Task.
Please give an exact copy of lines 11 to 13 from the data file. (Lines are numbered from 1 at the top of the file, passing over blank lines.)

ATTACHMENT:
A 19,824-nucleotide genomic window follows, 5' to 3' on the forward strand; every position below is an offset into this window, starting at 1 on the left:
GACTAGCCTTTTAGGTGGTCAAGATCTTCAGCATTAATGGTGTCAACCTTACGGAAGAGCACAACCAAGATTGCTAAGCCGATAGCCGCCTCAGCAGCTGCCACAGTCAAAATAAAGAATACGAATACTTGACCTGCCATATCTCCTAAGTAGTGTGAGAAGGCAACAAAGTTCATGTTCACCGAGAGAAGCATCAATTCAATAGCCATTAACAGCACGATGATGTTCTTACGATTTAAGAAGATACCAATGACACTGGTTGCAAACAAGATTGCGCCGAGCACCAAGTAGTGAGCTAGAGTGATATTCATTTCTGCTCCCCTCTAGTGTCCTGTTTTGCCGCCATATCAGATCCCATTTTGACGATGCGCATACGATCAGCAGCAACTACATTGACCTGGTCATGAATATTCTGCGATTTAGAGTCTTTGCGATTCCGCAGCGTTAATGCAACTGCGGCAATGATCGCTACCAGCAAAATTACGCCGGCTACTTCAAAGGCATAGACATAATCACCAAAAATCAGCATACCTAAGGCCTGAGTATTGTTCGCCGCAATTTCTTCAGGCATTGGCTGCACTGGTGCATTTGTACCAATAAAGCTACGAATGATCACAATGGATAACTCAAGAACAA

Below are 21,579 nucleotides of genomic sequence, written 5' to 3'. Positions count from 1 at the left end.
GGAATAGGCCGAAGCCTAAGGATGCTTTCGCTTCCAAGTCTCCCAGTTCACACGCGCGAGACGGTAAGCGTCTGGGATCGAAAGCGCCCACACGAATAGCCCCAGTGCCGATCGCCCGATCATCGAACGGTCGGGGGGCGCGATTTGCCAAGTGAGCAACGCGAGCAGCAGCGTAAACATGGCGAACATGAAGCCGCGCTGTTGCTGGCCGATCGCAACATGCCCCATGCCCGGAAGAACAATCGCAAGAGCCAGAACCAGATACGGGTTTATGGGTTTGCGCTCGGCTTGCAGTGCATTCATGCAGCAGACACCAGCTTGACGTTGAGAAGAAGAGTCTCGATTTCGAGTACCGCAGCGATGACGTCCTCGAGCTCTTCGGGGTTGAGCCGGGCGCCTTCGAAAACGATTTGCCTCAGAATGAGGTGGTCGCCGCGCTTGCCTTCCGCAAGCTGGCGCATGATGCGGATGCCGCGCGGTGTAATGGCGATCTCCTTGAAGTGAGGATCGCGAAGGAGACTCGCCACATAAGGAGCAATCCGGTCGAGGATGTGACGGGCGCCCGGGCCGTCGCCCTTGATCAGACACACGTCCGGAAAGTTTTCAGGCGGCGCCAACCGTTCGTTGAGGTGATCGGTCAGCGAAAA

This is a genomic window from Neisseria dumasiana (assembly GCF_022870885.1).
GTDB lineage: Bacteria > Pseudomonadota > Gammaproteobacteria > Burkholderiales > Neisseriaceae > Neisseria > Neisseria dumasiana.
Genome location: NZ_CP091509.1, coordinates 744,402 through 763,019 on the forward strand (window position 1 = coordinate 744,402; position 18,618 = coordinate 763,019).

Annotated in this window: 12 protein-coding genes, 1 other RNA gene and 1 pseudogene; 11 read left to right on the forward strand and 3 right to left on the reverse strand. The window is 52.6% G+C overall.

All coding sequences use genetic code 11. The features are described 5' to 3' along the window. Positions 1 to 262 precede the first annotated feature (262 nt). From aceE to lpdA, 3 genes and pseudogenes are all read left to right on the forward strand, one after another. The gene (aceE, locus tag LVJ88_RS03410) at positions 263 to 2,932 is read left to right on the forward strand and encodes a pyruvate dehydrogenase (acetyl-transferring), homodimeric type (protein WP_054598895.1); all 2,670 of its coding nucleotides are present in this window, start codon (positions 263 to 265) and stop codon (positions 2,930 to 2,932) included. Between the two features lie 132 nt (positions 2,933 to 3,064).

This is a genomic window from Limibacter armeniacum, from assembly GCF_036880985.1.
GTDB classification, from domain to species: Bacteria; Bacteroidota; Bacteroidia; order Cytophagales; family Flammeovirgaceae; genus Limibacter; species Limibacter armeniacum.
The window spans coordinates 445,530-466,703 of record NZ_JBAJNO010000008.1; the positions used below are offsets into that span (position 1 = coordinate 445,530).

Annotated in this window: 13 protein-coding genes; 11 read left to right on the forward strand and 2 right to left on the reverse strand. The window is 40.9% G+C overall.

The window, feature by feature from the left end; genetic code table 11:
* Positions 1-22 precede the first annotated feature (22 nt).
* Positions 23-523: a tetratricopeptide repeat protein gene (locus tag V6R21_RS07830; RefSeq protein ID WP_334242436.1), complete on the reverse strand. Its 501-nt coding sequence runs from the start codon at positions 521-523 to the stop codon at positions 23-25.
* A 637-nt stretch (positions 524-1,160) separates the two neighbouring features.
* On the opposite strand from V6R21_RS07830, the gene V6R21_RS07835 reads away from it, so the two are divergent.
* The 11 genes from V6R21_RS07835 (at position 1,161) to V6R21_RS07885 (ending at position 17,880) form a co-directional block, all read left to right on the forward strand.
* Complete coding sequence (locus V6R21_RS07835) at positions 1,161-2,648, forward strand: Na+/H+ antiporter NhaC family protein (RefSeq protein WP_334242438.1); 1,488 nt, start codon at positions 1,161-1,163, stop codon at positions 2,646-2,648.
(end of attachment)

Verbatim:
GTDB classification, from domain to species: Bacteria; Bacteroidota; Bacteroidia; order Cytophagales; family Flammeovirgaceae; genus Limibacter; species Limibacter armeniacum.
The window spans coordinates 445,530-466,703 of record NZ_JBAJNO010000008.1; the positions used below are offsets into that span (position 1 = coordinate 445,530).

Annotated in this window: 13 protein-coding genes; 11 read left to right on the forward strand and 2 right to left on the reverse strand. The window is 40.9% G+C overall.